Four opening bands into the night, the crowd packed into the small side room at Cicero's (which wears the vaguely mega-mall sounding name of an "entertainment plex") is getting a bit antsy. Sure, some of them were out in force (seemingly from Vianney High School) for Essence of Lojic, The Farmaceuticals, Hipsterphonic or Spatik, but the return of Steve Ewing, former frontman for The Urge, to a town that loves him stirs up a Sammy Hagar-esque devotion. Here's a question worth pondering, posed by my husband: at what point will the crowds, which keep replenishing with younger new fans every appearance, not have heard of The Urge? Right now, they can still sing along to the smattering of old songs Ewing performs with his tight band. However, Ewing's definitely moved ahead in his music, styling himself as a soul-infused pop vocalist, with strong original material. His new album, "Pacific Standard Time," puts his raw vocal talent front and center, and his live show proves that the man's got pipes. In concert, every song is a chance to "tear this shit up!", and his energy onstage is worth the price of admission. He retains a fondness for audience call-and-response singing, though tonight's group seemed lackluster in that department. Ewing's range of styles and powerful voice put me in mind of Terrence Trent d'Arby, who never got the depth of appreciation he should've. Maybe Ewing's career will have more staying power. (AED)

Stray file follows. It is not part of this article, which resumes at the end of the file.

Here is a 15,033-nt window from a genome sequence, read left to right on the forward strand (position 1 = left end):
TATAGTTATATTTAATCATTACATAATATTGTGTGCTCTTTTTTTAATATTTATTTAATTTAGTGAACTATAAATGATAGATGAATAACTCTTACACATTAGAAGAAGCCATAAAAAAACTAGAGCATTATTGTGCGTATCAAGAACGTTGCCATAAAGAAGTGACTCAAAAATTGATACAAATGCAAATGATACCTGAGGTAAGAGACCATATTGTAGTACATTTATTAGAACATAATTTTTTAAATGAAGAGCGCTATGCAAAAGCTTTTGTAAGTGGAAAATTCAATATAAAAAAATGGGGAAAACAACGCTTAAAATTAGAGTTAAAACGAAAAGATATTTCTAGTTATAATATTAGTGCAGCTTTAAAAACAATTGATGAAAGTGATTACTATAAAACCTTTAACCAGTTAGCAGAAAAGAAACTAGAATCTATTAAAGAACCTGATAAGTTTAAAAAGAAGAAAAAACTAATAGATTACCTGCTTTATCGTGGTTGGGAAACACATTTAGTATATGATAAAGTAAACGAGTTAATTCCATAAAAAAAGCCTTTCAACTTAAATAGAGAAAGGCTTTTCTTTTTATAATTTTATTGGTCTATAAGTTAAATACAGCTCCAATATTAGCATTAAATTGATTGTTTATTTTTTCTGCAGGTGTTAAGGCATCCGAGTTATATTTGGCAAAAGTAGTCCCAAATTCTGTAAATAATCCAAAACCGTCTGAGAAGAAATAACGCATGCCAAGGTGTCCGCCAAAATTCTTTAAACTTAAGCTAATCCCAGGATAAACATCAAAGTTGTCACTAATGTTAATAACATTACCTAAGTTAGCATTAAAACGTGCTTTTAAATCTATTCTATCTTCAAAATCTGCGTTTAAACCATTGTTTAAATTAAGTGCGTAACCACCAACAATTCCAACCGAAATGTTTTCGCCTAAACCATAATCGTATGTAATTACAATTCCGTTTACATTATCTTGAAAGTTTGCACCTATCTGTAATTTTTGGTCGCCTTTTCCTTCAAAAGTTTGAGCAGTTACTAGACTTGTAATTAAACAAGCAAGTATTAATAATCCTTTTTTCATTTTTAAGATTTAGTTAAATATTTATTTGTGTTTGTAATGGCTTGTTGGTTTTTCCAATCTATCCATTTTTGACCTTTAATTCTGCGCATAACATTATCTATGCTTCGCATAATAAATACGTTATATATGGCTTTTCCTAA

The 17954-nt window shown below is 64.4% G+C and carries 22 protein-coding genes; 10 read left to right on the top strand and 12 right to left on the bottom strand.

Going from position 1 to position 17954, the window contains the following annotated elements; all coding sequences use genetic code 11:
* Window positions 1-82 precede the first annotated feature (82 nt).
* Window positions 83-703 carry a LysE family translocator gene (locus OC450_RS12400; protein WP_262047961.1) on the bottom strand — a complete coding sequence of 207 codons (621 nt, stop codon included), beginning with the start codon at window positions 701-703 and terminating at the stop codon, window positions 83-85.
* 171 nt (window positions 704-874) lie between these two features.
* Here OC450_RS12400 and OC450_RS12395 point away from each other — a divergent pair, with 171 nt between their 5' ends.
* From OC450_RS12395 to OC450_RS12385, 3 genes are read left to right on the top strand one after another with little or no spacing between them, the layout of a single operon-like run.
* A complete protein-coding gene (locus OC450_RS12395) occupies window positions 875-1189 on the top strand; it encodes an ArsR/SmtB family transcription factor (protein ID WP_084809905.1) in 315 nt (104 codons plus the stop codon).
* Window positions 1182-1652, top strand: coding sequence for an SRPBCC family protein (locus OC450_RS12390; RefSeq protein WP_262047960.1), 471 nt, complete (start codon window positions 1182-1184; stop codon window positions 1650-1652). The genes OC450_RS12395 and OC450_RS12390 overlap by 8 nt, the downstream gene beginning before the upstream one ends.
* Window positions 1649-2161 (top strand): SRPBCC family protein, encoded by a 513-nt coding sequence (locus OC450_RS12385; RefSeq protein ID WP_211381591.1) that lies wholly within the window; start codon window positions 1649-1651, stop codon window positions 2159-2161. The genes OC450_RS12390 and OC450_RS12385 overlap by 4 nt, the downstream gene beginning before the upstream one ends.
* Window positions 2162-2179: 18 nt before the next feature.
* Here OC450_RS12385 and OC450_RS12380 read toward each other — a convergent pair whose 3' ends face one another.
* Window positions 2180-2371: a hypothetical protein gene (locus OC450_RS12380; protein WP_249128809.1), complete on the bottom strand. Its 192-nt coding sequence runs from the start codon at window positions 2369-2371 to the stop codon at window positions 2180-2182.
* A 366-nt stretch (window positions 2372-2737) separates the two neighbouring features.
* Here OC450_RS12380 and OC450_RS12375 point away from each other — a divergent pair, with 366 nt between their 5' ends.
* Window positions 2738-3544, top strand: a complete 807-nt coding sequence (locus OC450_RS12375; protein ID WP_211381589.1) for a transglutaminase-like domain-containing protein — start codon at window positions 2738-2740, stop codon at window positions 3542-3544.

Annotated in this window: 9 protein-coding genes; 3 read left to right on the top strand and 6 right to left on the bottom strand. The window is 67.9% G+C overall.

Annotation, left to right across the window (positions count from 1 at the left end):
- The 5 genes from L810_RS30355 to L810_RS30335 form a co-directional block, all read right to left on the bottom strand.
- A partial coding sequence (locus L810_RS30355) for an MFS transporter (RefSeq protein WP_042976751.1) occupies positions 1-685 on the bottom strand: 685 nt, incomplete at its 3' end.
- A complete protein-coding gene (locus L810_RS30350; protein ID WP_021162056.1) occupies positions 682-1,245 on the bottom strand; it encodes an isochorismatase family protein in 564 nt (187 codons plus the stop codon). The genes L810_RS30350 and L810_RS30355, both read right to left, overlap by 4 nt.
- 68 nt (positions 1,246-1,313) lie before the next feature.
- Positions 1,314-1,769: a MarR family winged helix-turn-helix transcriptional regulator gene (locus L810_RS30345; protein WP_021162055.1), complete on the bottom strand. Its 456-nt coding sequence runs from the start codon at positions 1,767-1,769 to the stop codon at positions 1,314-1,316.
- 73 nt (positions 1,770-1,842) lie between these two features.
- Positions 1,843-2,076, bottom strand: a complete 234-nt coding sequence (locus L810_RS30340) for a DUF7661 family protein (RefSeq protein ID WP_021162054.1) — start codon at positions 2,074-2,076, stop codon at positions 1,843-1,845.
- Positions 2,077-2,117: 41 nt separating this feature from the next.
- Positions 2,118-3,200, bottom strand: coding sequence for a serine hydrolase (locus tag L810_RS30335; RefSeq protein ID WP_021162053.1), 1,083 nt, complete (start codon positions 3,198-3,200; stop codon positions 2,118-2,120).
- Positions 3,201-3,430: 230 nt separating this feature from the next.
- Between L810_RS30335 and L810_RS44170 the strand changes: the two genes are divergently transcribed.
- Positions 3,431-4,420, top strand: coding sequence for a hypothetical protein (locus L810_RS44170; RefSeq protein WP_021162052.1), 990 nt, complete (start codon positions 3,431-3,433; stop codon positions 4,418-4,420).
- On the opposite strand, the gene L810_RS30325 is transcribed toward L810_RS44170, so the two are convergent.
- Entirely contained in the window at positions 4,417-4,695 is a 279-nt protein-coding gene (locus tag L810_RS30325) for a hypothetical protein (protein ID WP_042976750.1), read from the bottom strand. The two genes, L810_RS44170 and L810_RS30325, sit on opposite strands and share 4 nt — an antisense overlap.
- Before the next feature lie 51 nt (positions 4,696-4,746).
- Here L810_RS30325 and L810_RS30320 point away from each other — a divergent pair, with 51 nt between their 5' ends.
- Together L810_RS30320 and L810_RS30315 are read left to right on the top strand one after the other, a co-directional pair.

"Hidden Assets: Connecting the Past to the Future of St. Louis"
Ed. by Richard Rosenfeld, Missouri Historical Society Press, 2006, $22.95
Okay, so we've got an airport, a convention center and hotels: check. But guess what? So does every other city trying to get ahead in the crazy game of regional economic development and population growth. What if, besides the basics, we could promote advantages that only St. Louis has?
That's part of the premise behind this collection of eight essays (by 13 local authors) highlighting the smaller-scale, but unique, qualities that give our city an edge, from our world-class local blues scene to the crying-out-for-development Mississippi Riverfront. Though some of the causes seem a bit out of left field (it's doubtful that a company considering relocating to St. Louis would care specifically about the central role played in its neighborhood by Shegog's, an African-American-owned barbershop), the strengths these examples represent (in this case, vibrant neighborhoods with local ownership) are real, and not present in every city. Other fascinating chapters include odes to our distinctive architecture and an overview of the remarkable amateur sports scene in St. Louis. The book is available at the Missouri History Museum gift shop, the UMSL bookstore and other local outlets. (AED)
Eat Me in St. Louis: Tales From the Dinner Club
Square One Brewery, 1727 Park Ave., 314-388-8050, www.squareonebrewery.com